“Purify me from my sins, and I will be clean; wash me, and I will be whiter than snow. Oh, give me back my joy again; you have broken me— now let me rejoice. Don’t keep looking at my sins. Remove the stain of my guilt. Create in me a clean heart, O God. Renew a loyal spirit within me. Do not banish me from your presence, and don’t take your Holy Spirit from me. Restore to me the joy of your salvation, and make me willing to obey you.”
Psalms 51:7-12 NLT
David, the king of Israel, had committed adultery and murder. We read the story in 2 Samuel 11. While the troops were away at battle, David sat in the palace of comfort. While in his complacency, he took a walk on the roof of the palace that overlooked the city. He saw a most beautiful woman bathing, named Bathsheba. He sent someone to find out who she was. He discovered that she was the wife of Uriah, the Hittite, one of his warriors. He, then, sent messengers to bring her to the palace. There, he slept with her and she returned home. Later, she realized that she was pregnant and sent word to David. David called Uriah in from the battle field and told him to take some time off and go home to be with his wife. He was hoping to cover up the adultery and pregnancy by Uriah having sexual relations with his wife. This would make everyone assume that the baby was Uriah's. Uriah would not go home. Uriah was a dedicated, faithful warrior. Instead of going home, he slept at the palace entrance. When David learned that he did not go home that night, he summoned him to his quarters and inquired why. Uriah responded that the Ark of the Covenant and the army were out in the field in tents. He could not, in good conscience, go home to wine and dine with his wife with those conditions. Two days pass and David calls Uriah to dinner. David gets him drunk. Even drunk, Uriah was more noble than David. He, again, sleeps at the palace entrance. David writes a letter to Joab, his Army Commander, and instructs him to place Uriah at the front line of battle and to retreat back from Uriah so he would be killed. This is, perhaps, history's most notorious story of a godly man who fell. Acts 13:22 says that David was "a man after God's own heart." David was susceptible to sin just like any of us. No matter what position you have in life, no matter what your track record may be, you are still capable of committing the worst of sins. I Corinthians 10:12 says “If you think you are standing strong, be careful not to fall.” NLT We all must be conscientious and careful to not become complacent and comfortable. We must always be aware of our potential to sin. Today, if you have sinned and you need forgiveness, God waits for you to pray like David did in the scripture above. Even after David had committed adultery and murder, God forgave him. This doesn't mean that there were no consequences. The sword never left David's house. He anguished greatly for his wrongs. The beauty in all of this is that God forgave him and allowed him to finish well. Acts 13:36 says “...for after David had done the will of God in his own generation, he died and was buried with his ancestors, and his body decayed.” NLT No matter what you've done, God wants to restore you and help you finish well. Let Him restore the joy of salvation to your heart today.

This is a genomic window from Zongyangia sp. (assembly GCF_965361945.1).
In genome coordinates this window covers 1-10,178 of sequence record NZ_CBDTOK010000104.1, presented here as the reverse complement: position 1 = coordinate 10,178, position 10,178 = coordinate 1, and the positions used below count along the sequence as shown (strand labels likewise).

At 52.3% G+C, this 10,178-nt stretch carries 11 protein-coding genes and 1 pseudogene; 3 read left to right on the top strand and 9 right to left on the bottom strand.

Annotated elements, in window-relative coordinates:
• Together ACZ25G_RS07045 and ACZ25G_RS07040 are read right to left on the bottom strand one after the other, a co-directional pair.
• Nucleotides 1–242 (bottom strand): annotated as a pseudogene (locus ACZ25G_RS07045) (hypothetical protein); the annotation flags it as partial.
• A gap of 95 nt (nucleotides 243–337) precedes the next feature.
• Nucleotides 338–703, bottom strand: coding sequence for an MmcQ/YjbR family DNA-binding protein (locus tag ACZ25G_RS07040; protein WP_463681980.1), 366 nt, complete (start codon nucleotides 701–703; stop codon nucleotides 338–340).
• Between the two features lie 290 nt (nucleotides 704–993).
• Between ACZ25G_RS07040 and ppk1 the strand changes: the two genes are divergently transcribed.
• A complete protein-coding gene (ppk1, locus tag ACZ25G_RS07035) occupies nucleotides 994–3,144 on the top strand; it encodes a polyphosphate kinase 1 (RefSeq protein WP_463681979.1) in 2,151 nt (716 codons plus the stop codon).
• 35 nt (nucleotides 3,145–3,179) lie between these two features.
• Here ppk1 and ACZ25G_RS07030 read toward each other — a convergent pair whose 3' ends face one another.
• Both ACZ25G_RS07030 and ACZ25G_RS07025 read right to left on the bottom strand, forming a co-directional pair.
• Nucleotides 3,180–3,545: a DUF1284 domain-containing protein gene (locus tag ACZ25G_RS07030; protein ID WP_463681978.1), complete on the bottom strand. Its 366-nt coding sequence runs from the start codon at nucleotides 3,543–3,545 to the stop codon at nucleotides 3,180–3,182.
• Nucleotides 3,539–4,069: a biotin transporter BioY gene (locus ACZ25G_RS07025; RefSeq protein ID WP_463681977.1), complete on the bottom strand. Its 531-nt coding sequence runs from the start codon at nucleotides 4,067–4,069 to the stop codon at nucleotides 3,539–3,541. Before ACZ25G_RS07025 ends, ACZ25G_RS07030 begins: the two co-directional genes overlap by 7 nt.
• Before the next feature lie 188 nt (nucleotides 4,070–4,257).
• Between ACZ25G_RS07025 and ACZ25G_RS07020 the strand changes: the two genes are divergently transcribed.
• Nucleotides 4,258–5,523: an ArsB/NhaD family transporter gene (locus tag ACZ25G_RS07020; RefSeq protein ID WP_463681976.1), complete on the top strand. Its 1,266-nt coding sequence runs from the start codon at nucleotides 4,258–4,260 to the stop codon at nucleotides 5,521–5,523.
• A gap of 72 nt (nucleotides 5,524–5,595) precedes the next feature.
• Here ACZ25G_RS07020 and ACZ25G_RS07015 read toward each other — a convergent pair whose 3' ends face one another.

Rev. Curtis Norris